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Mark 180 - Don't Know



They discussed it among themselves and said, “If we say, ‘From heaven,’ he will ask, ‘Then why didn’t you believe him?’ But if we say, ‘Of human origin’ …” (They feared the people, for everyone held that John really was a prophet.)


So they answered Jesus, “We don’t know.”


Jesus said, “Neither will I tell you by what authority I am doing these things.”


Mark 11:31-33


I have done this more times than I’m willing to admit. I’m certain you’ve done the same.


This is where we have an internal argument, going back and forth over and over the same information. If I do this, then that will happen. But, if I do that, then that will happen. We stay on the same ground, going back and forth until we wear out the grass and put a rut into the ground.


We do the same thing when we’ve lost something. We’ll look in all the usual places, and then start to move out to the less likely locations. But then we return to the usual places, just to make sure we didn’t miss it. And then we look again, and again, and again. Going over the same ground, looking in the same places, over and over.


I once was on a flight to Syracuse, NY. After takeoff, I went to get my laptop to do some work. When I retrieved my briefcase, my laptop was missing. I looked and looked in that overhead bin, but no laptop. I sat down, thought about it, stood up and looked again in my briefcase and in that overhead bin.


It’s not like the laptop could have gotten up and walked away. Nor was it possible for someone to take my laptop without my noticing it. Yet I returned to that overhead bin over and over. I “knew” the truth. I knew the answer. But I didn’t want to admit it.


To let you in on an embarrassing secret: I had left my laptop in the airline lounge at the airport. One day, when we’ve got more time and I’m more mature, I’ll tell you the complete story.


That’s where we find these guys. They discuss the question over and over. They go back and forth, repeatedly going through the same information and options over and over. They finely wear themselves out, coming to the undeniable conclusion that there are only two options. And all the options are not attractive. Each option has its own significant downside.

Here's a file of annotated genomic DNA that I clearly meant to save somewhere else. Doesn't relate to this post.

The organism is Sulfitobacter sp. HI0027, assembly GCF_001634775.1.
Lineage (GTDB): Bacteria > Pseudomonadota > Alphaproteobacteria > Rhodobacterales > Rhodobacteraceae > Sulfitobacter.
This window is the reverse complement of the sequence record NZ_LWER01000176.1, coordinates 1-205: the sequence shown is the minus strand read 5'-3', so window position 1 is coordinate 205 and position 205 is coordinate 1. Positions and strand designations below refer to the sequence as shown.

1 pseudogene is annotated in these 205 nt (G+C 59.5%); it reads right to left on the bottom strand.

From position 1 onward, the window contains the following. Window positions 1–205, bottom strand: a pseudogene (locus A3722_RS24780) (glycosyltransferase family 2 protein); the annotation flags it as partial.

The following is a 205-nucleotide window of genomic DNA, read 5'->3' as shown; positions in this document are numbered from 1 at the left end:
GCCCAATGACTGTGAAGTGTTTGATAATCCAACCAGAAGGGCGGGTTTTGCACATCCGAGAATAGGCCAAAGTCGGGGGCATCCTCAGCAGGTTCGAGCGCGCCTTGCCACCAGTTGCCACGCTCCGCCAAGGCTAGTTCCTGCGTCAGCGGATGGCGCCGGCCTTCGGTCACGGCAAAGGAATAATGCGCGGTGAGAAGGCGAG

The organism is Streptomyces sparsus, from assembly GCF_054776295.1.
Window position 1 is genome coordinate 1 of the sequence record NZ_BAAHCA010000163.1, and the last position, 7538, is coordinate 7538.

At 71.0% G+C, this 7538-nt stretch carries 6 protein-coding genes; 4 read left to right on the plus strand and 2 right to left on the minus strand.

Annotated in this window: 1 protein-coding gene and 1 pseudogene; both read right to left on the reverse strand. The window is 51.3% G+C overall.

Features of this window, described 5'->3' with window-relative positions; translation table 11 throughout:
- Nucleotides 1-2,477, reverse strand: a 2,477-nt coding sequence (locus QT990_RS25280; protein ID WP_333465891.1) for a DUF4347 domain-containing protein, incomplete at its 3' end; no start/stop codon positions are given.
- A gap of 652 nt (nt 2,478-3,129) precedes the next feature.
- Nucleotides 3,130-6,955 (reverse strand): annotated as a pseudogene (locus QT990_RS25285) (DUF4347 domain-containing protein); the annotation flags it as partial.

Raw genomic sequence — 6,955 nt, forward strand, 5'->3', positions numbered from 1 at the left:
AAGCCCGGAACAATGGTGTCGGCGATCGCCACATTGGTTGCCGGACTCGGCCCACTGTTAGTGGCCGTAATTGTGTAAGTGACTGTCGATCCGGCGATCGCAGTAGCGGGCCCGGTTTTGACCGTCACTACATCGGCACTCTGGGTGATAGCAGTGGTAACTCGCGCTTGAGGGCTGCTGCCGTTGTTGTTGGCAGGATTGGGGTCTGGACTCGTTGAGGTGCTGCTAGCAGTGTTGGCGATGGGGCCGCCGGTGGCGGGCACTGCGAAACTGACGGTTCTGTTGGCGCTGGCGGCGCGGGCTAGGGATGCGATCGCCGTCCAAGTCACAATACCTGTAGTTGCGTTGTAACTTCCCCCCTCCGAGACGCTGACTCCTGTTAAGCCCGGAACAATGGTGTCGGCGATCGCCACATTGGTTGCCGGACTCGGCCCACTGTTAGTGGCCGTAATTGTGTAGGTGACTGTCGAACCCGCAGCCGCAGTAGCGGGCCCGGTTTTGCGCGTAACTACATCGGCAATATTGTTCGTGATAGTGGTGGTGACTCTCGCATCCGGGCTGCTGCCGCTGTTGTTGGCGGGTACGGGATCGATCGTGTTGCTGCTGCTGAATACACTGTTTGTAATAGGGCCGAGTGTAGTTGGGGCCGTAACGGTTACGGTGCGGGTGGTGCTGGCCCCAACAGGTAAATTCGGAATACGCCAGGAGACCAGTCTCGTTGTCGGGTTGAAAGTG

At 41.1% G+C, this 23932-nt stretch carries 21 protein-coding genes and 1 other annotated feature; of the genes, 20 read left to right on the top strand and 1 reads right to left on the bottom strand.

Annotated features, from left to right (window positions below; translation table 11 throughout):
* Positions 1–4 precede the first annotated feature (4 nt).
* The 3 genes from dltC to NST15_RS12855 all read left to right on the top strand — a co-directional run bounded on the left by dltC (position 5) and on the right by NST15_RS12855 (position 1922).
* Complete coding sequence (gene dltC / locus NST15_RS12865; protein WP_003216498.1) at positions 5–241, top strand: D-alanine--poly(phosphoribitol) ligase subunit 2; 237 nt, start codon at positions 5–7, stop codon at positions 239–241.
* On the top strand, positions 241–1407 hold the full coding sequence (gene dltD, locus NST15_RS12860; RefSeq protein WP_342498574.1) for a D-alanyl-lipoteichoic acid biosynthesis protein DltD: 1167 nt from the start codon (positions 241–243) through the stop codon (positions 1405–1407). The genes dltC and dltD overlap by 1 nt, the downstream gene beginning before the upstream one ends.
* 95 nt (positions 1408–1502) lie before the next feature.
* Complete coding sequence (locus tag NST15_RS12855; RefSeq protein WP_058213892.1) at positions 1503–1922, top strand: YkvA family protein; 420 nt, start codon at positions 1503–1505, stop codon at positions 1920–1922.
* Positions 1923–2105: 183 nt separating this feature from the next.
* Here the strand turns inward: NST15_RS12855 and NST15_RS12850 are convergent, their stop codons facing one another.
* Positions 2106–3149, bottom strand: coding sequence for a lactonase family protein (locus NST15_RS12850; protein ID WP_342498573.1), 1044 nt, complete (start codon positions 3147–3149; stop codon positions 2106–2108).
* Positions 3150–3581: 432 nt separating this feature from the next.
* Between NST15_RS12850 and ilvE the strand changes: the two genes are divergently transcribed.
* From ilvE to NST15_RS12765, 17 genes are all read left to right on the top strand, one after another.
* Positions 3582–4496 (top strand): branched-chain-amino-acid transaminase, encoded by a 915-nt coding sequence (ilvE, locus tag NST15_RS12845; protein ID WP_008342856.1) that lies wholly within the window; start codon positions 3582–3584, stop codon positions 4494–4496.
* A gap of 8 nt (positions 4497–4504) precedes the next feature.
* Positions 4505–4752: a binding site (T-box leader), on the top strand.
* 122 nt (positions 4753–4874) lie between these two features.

If they admit that John was from God, then they presume Jesus will ask why they didn’t listen to him. If they conclude that John was just another guy, then they presume that the crowds will turn on them.


Notice anything about the two options? They both contain the word presume. They assume that they know all the possibilities. They’ve got the world so figured out, so hard-wired, that there is nothing beyond their powers of deduction.


So, they come to the conclusion that they can’t figure it out. This was a difficult thing for them to admit. It’s one thing if one person can’t figure it out, but its another thing when a group of the brightest of their generation can’t noodle it out.


But, then again, trying to get a group of people to agree on something is more difficult. And this wasn’t just a group, this was a group made up of three groups; Chief Priests, teachers of the law and elders. Each group had their own assumptions. Teir own ax to grind. Their own agendas.


They won’t make a decision. They won’t step out. They try to walk the middle ground of not offending anyone. They don’t want to appear to choose sides. And because of their taking the middle ground, Jesus refuses to answer their question.


And that’s where some of us find ourselves today with Jesus. We won’t decide either way. We don’t want to upset anyone, so we play the middle of the field. Remind you of anyone?


I (Jesus) know your deeds, that you are neither cold nor hot. I wish you were either one or the other! So, because you are lukewarm—neither hot nor cold—I am about to spit you out of my mouth.


Revelation 3:15,16


This may sound hard and harsh for the resurrected Jesus to say. And not just to say this to people on the street, but to say to people within the church. This is not aimed at society in general, but at people within the body of Christ.


One question is if this applies to non-believers that are in the church? Only believers in the church? Or both?


No matter where you come down on this question, the truth still remains that we’re not willing to commit to Jesus. We avoid answering his questions to us. Yes, he has the right to withhold information and answers from us, but we don’t.


Don’t come to the end and not be certain. This might be something we don’t want to hear, but true none-the-less.

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